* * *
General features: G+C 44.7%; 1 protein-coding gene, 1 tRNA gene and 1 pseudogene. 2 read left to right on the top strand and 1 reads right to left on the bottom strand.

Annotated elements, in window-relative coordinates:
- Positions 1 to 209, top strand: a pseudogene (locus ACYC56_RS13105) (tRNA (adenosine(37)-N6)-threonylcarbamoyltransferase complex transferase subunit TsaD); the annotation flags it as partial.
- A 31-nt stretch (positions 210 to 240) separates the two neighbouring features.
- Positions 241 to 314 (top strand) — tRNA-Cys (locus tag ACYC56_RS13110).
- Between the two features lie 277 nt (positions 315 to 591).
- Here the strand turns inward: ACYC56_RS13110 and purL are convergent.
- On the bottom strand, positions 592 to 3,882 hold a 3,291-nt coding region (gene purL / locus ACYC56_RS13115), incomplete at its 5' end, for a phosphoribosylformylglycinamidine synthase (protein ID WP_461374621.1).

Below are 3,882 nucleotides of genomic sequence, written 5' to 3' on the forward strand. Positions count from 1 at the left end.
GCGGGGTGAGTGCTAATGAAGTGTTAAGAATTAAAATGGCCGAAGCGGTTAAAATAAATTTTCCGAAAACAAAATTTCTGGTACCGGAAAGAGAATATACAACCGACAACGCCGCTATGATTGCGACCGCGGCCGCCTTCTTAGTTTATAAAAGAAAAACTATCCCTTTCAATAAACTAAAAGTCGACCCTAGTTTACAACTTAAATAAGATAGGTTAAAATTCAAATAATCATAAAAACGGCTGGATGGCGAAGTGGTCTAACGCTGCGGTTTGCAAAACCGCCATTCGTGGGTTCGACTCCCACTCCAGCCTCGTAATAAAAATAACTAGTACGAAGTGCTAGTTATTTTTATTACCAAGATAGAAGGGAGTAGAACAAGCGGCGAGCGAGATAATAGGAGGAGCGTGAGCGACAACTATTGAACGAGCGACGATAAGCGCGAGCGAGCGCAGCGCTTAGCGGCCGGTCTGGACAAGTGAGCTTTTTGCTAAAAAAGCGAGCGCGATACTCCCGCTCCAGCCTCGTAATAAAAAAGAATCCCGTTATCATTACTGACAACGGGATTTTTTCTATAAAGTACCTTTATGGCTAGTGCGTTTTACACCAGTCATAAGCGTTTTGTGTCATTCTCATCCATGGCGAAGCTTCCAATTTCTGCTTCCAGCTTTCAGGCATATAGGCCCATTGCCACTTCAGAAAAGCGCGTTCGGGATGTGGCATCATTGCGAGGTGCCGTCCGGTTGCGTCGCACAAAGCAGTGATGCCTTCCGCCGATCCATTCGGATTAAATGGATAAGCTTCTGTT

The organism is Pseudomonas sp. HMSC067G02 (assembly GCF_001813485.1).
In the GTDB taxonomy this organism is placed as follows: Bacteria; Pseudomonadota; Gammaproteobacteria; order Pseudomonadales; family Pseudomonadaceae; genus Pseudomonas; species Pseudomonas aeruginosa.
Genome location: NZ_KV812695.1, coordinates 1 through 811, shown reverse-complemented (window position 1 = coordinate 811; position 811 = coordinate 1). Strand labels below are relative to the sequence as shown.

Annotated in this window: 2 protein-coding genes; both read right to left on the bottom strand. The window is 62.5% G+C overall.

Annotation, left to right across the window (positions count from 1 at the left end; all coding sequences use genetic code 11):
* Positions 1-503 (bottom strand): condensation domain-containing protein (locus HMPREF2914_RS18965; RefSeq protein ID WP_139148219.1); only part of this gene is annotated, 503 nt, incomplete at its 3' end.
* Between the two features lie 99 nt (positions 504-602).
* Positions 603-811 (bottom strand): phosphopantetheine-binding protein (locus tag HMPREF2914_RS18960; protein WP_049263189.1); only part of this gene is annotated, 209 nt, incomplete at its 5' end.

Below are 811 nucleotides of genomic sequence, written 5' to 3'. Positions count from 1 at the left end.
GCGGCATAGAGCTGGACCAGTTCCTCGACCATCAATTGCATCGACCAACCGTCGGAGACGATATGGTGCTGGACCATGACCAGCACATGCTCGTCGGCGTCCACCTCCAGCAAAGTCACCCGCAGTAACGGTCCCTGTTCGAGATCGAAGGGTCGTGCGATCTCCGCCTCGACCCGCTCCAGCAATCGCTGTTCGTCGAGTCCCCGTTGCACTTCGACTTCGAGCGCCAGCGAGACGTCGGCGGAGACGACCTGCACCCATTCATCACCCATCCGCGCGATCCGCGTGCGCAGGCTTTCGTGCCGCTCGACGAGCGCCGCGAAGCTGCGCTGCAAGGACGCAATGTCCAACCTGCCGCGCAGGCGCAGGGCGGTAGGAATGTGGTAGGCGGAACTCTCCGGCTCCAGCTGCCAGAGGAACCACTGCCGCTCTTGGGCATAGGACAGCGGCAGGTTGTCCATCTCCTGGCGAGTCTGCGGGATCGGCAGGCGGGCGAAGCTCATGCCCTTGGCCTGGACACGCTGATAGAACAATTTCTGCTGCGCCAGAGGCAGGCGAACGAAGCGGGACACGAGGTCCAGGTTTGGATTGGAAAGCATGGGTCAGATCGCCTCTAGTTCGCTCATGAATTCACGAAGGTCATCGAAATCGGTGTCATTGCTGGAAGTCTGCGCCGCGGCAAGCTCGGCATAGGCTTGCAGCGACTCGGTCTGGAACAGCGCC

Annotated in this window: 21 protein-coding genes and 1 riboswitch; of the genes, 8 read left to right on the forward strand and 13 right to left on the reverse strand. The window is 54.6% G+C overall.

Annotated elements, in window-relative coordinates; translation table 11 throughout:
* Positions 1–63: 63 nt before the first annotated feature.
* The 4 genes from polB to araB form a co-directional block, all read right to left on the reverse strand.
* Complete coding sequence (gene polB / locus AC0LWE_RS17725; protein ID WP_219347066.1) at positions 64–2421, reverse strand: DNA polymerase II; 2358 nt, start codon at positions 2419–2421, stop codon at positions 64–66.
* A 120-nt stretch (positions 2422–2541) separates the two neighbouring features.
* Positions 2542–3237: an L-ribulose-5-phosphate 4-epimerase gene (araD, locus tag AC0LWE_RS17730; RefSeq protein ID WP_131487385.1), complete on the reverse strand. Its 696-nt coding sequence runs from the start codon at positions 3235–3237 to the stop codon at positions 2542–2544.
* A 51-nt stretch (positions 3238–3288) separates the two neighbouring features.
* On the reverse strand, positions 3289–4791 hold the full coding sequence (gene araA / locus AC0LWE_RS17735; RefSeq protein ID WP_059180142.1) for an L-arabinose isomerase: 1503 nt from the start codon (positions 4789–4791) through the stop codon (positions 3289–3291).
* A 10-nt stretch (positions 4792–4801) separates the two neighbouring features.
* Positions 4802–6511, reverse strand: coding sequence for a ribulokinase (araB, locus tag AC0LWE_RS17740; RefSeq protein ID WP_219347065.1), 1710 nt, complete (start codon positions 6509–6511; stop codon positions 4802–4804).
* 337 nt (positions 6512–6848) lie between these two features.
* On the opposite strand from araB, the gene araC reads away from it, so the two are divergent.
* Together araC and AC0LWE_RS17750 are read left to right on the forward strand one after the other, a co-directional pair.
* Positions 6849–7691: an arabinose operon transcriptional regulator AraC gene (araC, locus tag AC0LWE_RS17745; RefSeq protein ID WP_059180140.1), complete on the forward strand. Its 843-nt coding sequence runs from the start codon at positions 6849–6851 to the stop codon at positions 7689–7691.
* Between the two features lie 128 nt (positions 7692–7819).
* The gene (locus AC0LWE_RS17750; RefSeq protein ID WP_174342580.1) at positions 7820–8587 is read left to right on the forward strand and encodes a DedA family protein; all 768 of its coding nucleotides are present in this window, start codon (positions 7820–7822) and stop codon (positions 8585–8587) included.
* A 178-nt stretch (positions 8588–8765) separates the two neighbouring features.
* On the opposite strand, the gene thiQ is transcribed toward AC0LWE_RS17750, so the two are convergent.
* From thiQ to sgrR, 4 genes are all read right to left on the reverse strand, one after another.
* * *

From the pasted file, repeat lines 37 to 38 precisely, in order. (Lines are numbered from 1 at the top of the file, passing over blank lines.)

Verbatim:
* The gene (locus AC0LWE_RS17750; RefSeq protein ID WP_174342580.1) at positions 7820–8587 is read left to right on the forward strand and encodes a DedA family protein; all 768 of its coding nucleotides are present in this window, start codon (positions 7820–7822) and stop codon (positions 8585–8587) included.
* A 178-nt stretch (positions 8588–8765) separates the two neighbouring features.